Friday, December 9, 2016
François Truffaut | La Nuit américaine (Day for Night)
dreams of moviemaking
by Douglas Messerli
François Truffaut, Suzanne Schiffman, and Jean-Louis Richard (writers), François Truffaut (director) La Nuit américaine (Day for Night) / 1973
A film developing lab accidently destroys one of the most complex group scenes, sets become unusable, the plot keeps changing, a prop kitten refuses to drink milk out a saucer, and the American producers threaten to pull out funding for the film if it is not made in a limited period of days.
Both stars and staff continually go missing, as characters flub lines and attempt to exit through wrong doors. A British insurance company representative (played, unknown to Truffaut, by the author Graham Greene) threatens to pull the plug on the entire project if they attempt to shoot with another actor after Alexandre dies. The script girl runs off with a stuntman.
Yet the film does get made, as the director likens it to a long voyage which you hope may be joyful but that gradually appears will never end.
Besides that, we comprehend that the movie itself, titled Meet Pamela, is a real stinker, a badly plotted soap-opera where the handsome Alphonse marries a beautiful English girl, Julie, who, when he takes her home to meet his family, falls in love with Alphonse’s father, who runs off with his son’s new wife. Everyone ends up badly in the end, turning it into a kind tragedy.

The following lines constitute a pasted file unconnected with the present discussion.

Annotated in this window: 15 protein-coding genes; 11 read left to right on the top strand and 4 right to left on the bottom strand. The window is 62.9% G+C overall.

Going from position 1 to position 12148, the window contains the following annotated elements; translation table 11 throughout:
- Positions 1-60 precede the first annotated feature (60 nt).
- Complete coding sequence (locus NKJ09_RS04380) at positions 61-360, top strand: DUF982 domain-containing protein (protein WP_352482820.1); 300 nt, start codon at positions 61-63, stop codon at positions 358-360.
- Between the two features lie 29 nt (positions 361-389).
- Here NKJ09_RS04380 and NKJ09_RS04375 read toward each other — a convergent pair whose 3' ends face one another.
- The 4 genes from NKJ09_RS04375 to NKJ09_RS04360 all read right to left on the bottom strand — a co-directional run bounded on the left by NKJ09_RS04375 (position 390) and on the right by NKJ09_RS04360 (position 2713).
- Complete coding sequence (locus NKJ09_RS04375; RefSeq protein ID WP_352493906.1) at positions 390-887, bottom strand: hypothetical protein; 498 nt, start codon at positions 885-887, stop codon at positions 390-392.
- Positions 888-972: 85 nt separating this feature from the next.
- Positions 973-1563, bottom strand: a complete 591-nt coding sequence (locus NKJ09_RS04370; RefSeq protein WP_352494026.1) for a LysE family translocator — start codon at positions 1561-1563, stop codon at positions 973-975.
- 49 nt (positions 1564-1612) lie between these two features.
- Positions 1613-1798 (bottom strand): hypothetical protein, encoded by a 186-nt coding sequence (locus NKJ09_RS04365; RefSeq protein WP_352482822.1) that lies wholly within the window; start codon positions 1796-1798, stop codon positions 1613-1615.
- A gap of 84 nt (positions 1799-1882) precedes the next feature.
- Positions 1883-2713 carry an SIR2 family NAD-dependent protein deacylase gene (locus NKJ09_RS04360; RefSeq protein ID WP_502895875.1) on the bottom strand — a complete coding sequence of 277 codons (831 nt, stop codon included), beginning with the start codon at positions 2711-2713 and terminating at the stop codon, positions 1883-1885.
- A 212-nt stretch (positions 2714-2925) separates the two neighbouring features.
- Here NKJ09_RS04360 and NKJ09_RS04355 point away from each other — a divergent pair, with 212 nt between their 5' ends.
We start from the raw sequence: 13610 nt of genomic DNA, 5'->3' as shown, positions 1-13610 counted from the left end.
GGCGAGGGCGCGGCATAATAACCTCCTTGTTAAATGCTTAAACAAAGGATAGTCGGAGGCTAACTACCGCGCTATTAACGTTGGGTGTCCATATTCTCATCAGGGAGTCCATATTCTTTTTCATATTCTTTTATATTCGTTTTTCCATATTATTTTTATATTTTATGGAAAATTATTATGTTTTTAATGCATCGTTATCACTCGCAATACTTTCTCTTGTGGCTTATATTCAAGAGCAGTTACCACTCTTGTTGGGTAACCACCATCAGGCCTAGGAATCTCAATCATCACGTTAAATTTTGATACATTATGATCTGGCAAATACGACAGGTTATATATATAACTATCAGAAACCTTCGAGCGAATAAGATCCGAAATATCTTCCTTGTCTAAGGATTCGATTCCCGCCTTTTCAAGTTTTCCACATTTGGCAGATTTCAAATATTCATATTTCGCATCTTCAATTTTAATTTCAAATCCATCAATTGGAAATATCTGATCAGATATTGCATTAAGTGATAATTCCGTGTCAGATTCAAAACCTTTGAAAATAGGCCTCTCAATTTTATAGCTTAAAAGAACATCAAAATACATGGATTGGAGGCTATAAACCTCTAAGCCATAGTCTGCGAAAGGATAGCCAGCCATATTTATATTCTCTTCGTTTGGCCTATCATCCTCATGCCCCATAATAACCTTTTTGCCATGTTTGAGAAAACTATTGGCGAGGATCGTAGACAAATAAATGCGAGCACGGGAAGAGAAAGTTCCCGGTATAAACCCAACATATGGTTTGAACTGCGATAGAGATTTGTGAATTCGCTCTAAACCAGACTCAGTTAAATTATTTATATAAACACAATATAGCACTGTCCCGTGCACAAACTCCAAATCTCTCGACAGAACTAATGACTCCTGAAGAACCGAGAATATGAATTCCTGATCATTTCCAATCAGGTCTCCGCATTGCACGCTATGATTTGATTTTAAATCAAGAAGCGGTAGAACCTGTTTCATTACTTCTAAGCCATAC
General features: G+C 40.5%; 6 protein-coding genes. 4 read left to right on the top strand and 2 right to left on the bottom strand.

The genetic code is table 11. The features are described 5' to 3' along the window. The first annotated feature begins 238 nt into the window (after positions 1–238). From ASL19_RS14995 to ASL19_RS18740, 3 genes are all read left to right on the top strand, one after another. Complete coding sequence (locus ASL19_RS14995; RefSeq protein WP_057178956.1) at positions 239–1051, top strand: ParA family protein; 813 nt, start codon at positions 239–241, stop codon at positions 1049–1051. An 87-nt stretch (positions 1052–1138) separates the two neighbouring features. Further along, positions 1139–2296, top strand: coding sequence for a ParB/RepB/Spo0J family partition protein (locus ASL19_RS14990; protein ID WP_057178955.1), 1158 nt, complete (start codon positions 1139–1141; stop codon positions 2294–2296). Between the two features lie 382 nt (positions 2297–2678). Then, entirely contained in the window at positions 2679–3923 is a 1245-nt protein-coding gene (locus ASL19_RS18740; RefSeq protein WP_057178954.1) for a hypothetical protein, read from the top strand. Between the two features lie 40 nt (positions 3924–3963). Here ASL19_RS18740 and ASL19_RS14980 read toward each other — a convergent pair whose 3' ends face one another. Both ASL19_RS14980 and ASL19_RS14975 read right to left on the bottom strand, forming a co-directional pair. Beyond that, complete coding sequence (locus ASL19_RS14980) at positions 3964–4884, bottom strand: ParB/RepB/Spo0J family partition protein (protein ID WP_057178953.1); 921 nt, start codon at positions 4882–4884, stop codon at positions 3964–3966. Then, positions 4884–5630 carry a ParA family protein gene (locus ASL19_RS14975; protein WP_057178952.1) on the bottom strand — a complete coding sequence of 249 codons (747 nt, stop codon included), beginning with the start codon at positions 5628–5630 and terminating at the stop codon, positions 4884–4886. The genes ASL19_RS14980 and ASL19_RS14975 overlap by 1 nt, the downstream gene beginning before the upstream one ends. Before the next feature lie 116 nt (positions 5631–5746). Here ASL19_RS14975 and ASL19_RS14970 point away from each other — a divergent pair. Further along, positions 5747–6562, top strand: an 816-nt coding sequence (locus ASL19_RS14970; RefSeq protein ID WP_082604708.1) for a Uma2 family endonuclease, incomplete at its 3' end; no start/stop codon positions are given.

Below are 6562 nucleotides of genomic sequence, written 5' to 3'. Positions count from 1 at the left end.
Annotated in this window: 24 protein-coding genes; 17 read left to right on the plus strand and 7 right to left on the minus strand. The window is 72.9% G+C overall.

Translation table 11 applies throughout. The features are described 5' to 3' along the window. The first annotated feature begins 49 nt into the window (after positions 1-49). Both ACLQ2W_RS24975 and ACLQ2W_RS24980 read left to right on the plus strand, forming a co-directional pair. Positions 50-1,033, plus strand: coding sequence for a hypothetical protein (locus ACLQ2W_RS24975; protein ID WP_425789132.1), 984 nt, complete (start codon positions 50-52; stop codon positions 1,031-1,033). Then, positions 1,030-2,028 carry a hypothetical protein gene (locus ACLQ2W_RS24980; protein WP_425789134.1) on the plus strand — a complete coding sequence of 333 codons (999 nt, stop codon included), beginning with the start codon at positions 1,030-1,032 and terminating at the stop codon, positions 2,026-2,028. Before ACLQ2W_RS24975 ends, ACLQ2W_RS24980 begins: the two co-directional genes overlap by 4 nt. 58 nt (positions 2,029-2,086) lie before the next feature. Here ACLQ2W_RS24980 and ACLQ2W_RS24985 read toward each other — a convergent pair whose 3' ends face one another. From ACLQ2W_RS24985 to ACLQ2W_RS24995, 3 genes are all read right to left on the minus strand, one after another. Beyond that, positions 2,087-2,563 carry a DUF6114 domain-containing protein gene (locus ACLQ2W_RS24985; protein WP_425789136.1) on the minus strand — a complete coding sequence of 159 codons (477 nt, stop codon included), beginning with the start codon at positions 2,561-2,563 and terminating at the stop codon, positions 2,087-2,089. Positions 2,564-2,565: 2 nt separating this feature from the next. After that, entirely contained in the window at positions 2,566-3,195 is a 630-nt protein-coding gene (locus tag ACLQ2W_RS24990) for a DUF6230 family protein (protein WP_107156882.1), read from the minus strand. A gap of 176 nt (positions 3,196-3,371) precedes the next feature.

Despite Ferrand’s love of great directors—beginning as a child with Orson Welles and continuing into the present with Luis Buñuel, Carl Theodor Dreyer, Ingmar Bergman, Alfred Hitchcock, Jean-Luc Godard, Ernst Lubitsch, Roberto Rossellini and Robert Bresson—the character, himself, is obviously without much talent. And although he gets his movie finished, we can only wonder for what purpose?
Perhaps it was just this jarring contradiction that made Jean-Luc Godard walk out the Truffaut movie, calling it a “lie,” and permanently ending his long friendship with Truffaut.
The director’s ironic detachment from his own art-making, does pose problems for believability; but then Day for Night is not a realist piece, but a slightly sardonic valentine to filmmaking—good and bad—itself.
Ferrand is still haunted by his youthful first encounters with the genre, and it is clear that he will never stop making movies until the producers pull the plug—which one can imagine them doing if Meet Pamela ever gets released. But it is also interesting that in the imaginary movie that the two desperate lovers, Alphonse’s father and wife, are offstage the two most likeable figures. Alphonse, as his current girlfriend describes him, is a selfish child-man, Séverine is an over-the-hill alcoholic, gradually losing her memory, and even the minor actor Stacey is revealed to be a liar, who has hidden the fact of her pregnancy. Perhaps life does not imitate art after all.
If Day for Night is not a great movie, it is a very pleasant romp in the tradition of the far greater 8 ½, the afore-mentioned Fassbinder work, and, of course, Godard’s own Le mélpris, made a decade earlier, and which strangely parallels some of the events, including the car crash death of the central figure of Meet Pamela. No wonder Godard had problems with Truffaut’s much lighter portrait of the movie-making industry.
Los Angeles, December 9, 2016